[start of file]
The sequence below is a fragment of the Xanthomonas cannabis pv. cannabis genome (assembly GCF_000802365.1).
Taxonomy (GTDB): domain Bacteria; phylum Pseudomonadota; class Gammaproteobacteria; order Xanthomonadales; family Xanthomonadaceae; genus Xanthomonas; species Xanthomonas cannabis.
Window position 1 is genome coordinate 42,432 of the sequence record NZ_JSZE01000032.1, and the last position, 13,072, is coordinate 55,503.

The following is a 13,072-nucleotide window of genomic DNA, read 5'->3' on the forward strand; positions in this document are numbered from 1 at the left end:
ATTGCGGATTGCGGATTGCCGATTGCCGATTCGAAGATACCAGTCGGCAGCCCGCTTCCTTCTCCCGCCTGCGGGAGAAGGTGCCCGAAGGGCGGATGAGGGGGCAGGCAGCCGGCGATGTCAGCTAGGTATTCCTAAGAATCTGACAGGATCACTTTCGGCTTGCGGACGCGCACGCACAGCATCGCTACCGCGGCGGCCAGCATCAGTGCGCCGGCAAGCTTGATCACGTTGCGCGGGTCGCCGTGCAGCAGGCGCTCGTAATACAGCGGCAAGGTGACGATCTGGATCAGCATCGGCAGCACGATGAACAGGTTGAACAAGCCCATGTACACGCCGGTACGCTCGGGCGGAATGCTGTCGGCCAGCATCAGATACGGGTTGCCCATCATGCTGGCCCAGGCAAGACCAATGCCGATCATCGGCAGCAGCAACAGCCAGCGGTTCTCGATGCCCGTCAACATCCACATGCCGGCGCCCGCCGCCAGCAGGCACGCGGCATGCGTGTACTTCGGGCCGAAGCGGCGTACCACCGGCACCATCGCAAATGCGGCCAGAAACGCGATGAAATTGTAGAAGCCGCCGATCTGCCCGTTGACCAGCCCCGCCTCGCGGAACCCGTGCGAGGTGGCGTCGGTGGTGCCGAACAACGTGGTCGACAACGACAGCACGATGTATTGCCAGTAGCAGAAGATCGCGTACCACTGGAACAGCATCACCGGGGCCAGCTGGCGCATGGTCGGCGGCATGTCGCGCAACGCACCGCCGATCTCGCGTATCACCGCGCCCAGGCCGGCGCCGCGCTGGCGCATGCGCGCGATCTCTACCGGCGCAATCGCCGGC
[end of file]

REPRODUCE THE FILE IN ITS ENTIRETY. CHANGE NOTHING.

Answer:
The sequence below is a fragment of the Xanthomonas cannabis pv. cannabis genome (assembly GCF_000802365.1).
Taxonomy (GTDB): domain Bacteria; phylum Pseudomonadota; class Gammaproteobacteria; order Xanthomonadales; family Xanthomonadaceae; genus Xanthomonas; species Xanthomonas cannabis.
Window position 1 is genome coordinate 42,432 of the sequence record NZ_JSZE01000032.1, and the last position, 13,072, is coordinate 55,503.

The following is a 13,072-nucleotide window of genomic DNA, read 5'->3' on the forward strand; positions in this document are numbered from 1 at the left end:
ATTGCGGATTGCGGATTGCCGATTGCCGATTCGAAGATACCAGTCGGCAGCCCGCTTCCTTCTCCCGCCTGCGGGAGAAGGTGCCCGAAGGGCGGATGAGGGGGCAGGCAGCCGGCGATGTCAGCTAGGTATTCCTAAGAATCTGACAGGATCACTTTCGGCTTGCGGACGCGCACGCACAGCATCGCTACCGCGGCGGCCAGCATCAGTGCGCCGGCAAGCTTGATCACGTTGCGCGGGTCGCCGTGCAGCAGGCGCTCGTAATACAGCGGCAAGGTGACGATCTGGATCAGCATCGGCAGCACGATGAACAGGTTGAACAAGCCCATGTACACGCCGGTACGCTCGGGCGGAATGCTGTCGGCCAGCATCAGATACGGGTTGCCCATCATGCTGGCCCAGGCAAGACCAATGCCGATCATCGGCAGCAGCAACAGCCAGCGGTTCTCGATGCCCGTCAACATCCACATGCCGGCGCCCGCCGCCAGCAGGCACGCGGCATGCGTGTACTTCGGGCCGAAGCGGCGTACCACCGGCACCATCGCAAATGCGGCCAGAAACGCGATGAAATTGTAGAAGCCGCCGATCTGCCCGTTGACCAGCCCCGCCTCGCGGAACCCGTGCGAGGTGGCGTCGGTGGTGCCGAACAACGTGGTCGACAACGACAGCACGATGTATTGCCAGTAGCAGAAGATCGCGTACCACTGGAACAGCATCACCGGGGCCAGCTGGCGCATGGTCGGCGGCATGTCGCGCAACGCACCGCCGATCTCGCGTATCACCGCGCCCAGGCCGGCGCCGCGCTGGCGCATGCGCGCGATCTCTACCGGCGCAATCGCCGGC